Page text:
Learning to Use Benefit-Cost Arguments: A Microgenetic Study of Argument-Counterargument Integration in an Undergraduate Seminar Course
Journal of Educational Psychology
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This microgenetic case study explores how an undergraduate student (Nolan) in a second-year seminar mastered an argument weighing scheme and used it to organize his writing. The students in this seminar completed argumentation vee diagrams (AVDs) prior to discussing controversial issues. Students also completed preessays and postessays on a different topic without using AVDs. Through the AVDs, students were provided with critical, evaluative questions related to designing solutions and weighing arguments against counterarguments. In separate work, we report that the intervention was effective in increasing the number of refutations related to the critical questions (Nussbaum & Dove, 2018). Nolan showed particularly strong growth, and this case study analyzes his discourse to generate qualitative insights and hypotheses into his development. Using the conceptual framework of argument-counterargument integration (Nussbaum, 2008b), we analyzed Nolan’s written artifacts and discussions to better understand how his proficiency with using the argument scheme developed over time. Our results suggest that Nolan initially displayed piecemeal use of the scheme, but over time, Nolan learned to articulate general principles and to integrate these with specific points regarding benefits and costs, as well as with solution-oriented design statements that further reduced disadvantages. Use of the scheme spontaneously transferred to a novel topic. Extensive engagement in ethical discussions, along with studying ethical theory and answering critical questions on AVDs, may have contributed to his development. Theoretical and practical implications related to teaching argumentative writing in conjunction with oral discourse are discussed.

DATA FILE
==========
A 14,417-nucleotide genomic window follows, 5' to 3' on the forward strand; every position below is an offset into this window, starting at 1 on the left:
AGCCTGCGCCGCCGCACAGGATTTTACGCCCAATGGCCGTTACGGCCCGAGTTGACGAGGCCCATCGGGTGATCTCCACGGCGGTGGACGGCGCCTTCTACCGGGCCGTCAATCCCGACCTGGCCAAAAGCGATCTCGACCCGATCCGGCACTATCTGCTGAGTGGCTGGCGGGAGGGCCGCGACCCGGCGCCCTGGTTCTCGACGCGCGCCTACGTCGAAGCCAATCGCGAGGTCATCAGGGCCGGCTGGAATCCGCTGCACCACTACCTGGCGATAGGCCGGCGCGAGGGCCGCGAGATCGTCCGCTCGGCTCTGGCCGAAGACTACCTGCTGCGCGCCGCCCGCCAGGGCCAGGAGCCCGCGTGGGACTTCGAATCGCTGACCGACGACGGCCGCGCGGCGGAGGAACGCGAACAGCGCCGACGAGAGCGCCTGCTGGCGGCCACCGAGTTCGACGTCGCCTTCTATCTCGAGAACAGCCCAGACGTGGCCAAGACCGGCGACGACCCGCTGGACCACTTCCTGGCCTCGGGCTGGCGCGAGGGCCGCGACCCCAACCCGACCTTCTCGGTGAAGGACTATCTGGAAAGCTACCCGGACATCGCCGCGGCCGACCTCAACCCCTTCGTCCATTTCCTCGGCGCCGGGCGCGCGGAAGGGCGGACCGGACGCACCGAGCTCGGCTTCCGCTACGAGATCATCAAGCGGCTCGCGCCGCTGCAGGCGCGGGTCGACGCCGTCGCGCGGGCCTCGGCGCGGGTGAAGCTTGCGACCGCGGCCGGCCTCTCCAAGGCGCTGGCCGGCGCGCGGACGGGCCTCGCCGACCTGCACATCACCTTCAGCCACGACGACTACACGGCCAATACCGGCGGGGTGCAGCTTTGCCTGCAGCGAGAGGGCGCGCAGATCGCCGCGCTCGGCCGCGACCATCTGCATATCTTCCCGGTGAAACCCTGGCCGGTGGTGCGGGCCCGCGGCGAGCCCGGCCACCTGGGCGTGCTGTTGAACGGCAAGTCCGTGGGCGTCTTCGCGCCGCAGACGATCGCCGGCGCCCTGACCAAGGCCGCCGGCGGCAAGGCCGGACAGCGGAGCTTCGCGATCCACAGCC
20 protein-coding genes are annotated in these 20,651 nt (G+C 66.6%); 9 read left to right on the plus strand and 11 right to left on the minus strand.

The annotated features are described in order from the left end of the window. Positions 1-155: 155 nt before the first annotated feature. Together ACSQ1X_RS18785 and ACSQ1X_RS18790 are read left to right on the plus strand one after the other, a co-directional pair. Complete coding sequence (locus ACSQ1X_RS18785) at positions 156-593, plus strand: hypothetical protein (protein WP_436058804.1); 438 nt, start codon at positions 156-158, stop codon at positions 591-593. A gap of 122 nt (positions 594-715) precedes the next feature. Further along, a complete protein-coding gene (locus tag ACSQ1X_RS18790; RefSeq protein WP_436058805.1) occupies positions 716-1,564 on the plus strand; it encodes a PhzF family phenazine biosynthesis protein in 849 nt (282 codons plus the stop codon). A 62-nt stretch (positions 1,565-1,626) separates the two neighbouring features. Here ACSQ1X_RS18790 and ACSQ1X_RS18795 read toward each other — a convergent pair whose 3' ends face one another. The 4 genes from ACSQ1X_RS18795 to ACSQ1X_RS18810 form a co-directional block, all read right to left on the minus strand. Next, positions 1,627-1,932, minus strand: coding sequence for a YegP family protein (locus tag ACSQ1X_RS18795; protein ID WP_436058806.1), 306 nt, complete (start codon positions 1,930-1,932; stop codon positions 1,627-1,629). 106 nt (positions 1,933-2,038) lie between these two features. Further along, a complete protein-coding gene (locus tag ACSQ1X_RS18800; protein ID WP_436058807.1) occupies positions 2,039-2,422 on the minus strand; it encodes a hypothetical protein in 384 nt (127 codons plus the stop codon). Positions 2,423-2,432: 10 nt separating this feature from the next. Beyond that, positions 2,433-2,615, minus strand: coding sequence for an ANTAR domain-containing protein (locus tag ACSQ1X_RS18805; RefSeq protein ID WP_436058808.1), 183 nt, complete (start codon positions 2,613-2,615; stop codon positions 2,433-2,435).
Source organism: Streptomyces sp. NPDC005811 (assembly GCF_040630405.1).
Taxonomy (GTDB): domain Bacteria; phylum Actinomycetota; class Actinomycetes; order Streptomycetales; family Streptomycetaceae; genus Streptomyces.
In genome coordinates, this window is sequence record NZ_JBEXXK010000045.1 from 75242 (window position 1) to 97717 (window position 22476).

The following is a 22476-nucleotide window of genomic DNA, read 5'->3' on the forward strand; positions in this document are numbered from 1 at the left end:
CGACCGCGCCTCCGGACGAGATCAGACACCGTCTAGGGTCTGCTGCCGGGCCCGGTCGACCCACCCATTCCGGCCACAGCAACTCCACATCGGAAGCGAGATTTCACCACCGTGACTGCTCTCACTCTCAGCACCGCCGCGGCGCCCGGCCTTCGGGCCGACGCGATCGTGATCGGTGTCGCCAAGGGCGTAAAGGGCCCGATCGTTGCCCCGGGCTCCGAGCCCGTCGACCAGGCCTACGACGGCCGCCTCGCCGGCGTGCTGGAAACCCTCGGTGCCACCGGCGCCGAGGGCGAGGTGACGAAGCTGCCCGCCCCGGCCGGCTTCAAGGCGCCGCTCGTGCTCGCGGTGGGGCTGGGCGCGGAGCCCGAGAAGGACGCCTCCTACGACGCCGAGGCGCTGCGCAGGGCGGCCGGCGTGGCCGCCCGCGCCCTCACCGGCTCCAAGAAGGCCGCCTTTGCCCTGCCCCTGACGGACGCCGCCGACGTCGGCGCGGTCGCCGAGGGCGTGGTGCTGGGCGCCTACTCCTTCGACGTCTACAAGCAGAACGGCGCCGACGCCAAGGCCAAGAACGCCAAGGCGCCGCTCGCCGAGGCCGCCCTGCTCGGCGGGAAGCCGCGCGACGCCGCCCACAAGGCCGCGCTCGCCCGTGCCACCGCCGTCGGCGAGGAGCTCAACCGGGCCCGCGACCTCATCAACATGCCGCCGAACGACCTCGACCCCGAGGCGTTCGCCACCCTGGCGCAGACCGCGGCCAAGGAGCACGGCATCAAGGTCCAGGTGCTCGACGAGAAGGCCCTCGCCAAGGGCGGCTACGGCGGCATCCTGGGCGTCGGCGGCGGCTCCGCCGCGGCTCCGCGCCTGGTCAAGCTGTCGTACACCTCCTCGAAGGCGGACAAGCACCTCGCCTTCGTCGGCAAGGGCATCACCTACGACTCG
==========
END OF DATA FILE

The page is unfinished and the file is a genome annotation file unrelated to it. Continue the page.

Argumentation; Critical thinking; Graphic organizers; Moral reasoning; Persuasive writing
Nussbaum, E. M.,
Putney, L. G.
Learning to Use Benefit-Cost Arguments: A Microgenetic Study of Argument-Counterargument Integration in an Undergraduate Seminar Course.
Journal of Educational Psychology, 112(3),